"1. Convergence: The Web had its origins in the personal computer software
industry, where patents had seldom been a factor in development dynamics.
However, as the Web comes into contact with the telecommunications,
broadcast media and consumer electronics industries, the tradition of
patenting technology from those industries will likely be carried over to
the Web."

- I believe that the Web should, no must, resist this "tradition".  This
"tradition" as you call it is the failed tradition of exclusive club.  Those
who can afford the dues can join.  These "traditional" systems are
practically insignificant compared to the Web today.  These system are
fragmentary, by design.  Telecommunications, broadcast media, consumer
electronics all try to box-in the public into their little boxes.  I cannot
see any meaningful benefit of adopting "their" world view.  Patents to them
are ways to corner users, that is not what the Web is about.

"2. Rise in patent issuance: Patent offices, led by the U.S. PTO, are
issuing patents, especially in the software sector, at record rates."

- I'm not sure this is AT ALL RELEVANT!  So, because the Ford Explorer is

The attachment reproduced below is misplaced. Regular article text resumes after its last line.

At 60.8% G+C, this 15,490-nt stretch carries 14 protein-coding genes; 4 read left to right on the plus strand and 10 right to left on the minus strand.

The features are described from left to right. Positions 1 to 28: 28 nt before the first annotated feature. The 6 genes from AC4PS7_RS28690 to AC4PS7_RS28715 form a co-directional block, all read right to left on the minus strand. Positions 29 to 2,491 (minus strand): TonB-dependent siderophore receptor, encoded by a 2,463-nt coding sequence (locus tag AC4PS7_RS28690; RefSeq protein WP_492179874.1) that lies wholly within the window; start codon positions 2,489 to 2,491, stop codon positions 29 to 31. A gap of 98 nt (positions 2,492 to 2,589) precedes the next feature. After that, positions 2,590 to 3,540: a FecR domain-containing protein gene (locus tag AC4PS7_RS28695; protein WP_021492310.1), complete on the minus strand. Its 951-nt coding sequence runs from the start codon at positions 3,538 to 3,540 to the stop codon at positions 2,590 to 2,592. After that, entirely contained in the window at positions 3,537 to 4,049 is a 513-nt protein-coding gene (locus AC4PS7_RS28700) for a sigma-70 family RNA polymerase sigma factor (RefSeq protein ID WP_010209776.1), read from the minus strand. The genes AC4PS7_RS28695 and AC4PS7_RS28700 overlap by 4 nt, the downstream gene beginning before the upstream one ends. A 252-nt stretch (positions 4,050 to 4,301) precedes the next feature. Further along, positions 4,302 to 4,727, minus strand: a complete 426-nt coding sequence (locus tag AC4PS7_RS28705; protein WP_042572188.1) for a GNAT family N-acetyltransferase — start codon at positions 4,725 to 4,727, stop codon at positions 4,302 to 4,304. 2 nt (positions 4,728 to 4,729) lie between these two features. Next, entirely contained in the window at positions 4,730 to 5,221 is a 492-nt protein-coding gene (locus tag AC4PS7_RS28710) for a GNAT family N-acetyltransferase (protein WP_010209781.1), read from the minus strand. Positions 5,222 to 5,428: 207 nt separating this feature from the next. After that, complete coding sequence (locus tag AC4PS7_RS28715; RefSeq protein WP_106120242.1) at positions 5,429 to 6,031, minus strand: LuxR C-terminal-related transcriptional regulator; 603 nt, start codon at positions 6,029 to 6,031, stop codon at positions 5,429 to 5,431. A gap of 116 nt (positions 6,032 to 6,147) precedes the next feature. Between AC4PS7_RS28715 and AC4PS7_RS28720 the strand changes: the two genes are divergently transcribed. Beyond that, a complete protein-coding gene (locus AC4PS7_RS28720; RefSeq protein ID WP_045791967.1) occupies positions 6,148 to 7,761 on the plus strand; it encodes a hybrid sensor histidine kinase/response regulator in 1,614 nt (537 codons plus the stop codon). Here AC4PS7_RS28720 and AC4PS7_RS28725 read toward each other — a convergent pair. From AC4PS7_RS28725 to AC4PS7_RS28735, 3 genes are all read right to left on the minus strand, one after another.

the number 1 selling SUV is a reason to buy it?  How is the fact that the
U.S. PTO rapes people of the right to think, er. issues software patents at
a record rate relevant to your argument?  The fact that the U.S. PTO can
churn out patents faster than ever before is a statement about the U.S. PTO,
and nothing more.

"3. Experience of Internet-related standards bodies: A number of standards
bodies including W3C, IETF, the WAP Forum, and others, have encountered
potential barriers to acceptance of standards because of licensing
requirements perceived as onerous."

- If by "onerous" you mean that organizations HAVE to use STANDARDS that are
available to everyone, then good, I don't see a problem.  If you mean
"onerous" to mean that the standards bodies have tried to incorporate things
into their standards only to find out that these things have patent
infringement problems that could not be ignored (i.e. the patent holder was
interested in extorting the standards body with their ill-gotten goods),
then, I guess the world will have to live without these things, I don't feel
deprived.  I certainly don't feel like these patents should be endorsed.  At
this point we are talking about patent containment.  Don't feel obligated to
incorporate patented IP, you're not and I would prefer you didn't.

"4. Popularity of business method patents: Beginning with the State Street
decision in the United States and continuing through high-profile litigation
between Amazon.com and Barnesandnoble.com, business method patents have
become increasingly significant factor in the ecommerce marketplace."

- This is a blight that should not be supported in any way.